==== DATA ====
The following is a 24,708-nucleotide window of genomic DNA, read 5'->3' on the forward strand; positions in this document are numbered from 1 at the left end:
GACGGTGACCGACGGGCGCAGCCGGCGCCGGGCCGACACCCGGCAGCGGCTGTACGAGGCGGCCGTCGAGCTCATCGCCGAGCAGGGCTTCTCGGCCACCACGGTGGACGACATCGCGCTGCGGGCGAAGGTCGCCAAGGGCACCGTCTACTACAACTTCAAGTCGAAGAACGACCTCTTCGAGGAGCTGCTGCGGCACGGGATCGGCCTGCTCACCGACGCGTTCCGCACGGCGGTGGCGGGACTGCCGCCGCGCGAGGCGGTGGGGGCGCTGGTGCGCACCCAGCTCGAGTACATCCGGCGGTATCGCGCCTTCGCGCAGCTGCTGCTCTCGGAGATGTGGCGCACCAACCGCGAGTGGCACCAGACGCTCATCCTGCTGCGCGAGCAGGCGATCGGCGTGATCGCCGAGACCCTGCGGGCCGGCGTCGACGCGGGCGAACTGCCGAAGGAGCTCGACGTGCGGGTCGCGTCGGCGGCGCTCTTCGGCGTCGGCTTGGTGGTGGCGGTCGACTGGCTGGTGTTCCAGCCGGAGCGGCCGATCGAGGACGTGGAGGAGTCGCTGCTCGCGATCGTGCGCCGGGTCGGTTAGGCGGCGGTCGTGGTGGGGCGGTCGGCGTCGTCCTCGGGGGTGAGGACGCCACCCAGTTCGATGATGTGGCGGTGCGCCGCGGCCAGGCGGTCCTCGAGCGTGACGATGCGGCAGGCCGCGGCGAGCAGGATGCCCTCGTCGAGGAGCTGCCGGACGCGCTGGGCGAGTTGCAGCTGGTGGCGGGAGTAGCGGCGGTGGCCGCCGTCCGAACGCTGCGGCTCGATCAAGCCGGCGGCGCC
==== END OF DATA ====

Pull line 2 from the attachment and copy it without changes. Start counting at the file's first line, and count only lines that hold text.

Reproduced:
GACGGTGACCGACGGGCGCAGCCGGCGCCGGGCCGACACCCGGCAGCGGCTGTACGAGGCGGCCGTCGAGCTCATCGCCGAGCAGGGCTTCTCGGCCACCACGGTGGACGACATCGCGCTGCGGGCGAAGGTCGCCAAGGGCACCGTCTACTACAACTTCAAGTCGAAGAACGACCTCTTCGAGGAGCTGCTGCGGCACGGGATCGGCCTGCTCACCGACGCGTTCCGCACGGCGGTGGCGGGACTGCCGCCGCGCGAGGCGGTGGGGGCGCTGGTGCGCACCCAGCTCGAGTACATCCGGCGGTATCGCGCCTTCGCGCAGCTGCTGCTCTCGGAGATGTGGCGCACCAACCGCGAGTGGCACCAGACGCTCATCCTGCTGCGCGAGCAGGCGATCGGCGTGATCGCCGAGACCCTGCGGGCCGGCGTCGACGCGGGCGAACTGCCGAAGGAGCTCGACGTGCGGGTCGCGTCGGCGGCGCTCTTCGGCGTCGGCTTGGTGGTGGCGGTCGACTGGCTGGTGTTCCAGCCGGAGCGGCCGATCGAGGACGTGGAGGAGTCGCTGCTCGCGATCGTGCGCCGGGTCGGTTAGGCGGCGGTCGTGGTGGGGCGGTCGGCGTCGTCCTCGGGGGTGAGGACGCCACCCAGTTCGATGATGTGGCGGTGCGCCGCGGCCAGGCGGTCCTCGAGCGTGACGATGCGGCAGGCCGCGGCGAGCAGGATGCCCTCGTCGAGGAGCTGCCGGACGCGCTGGGCGAGTTGCAGCTGGTGGCGGGAGTAGCGGCGGTGGCCGCCGTCCGAACGCTGCGGCTCGATCAAGCCGGCGGCGCC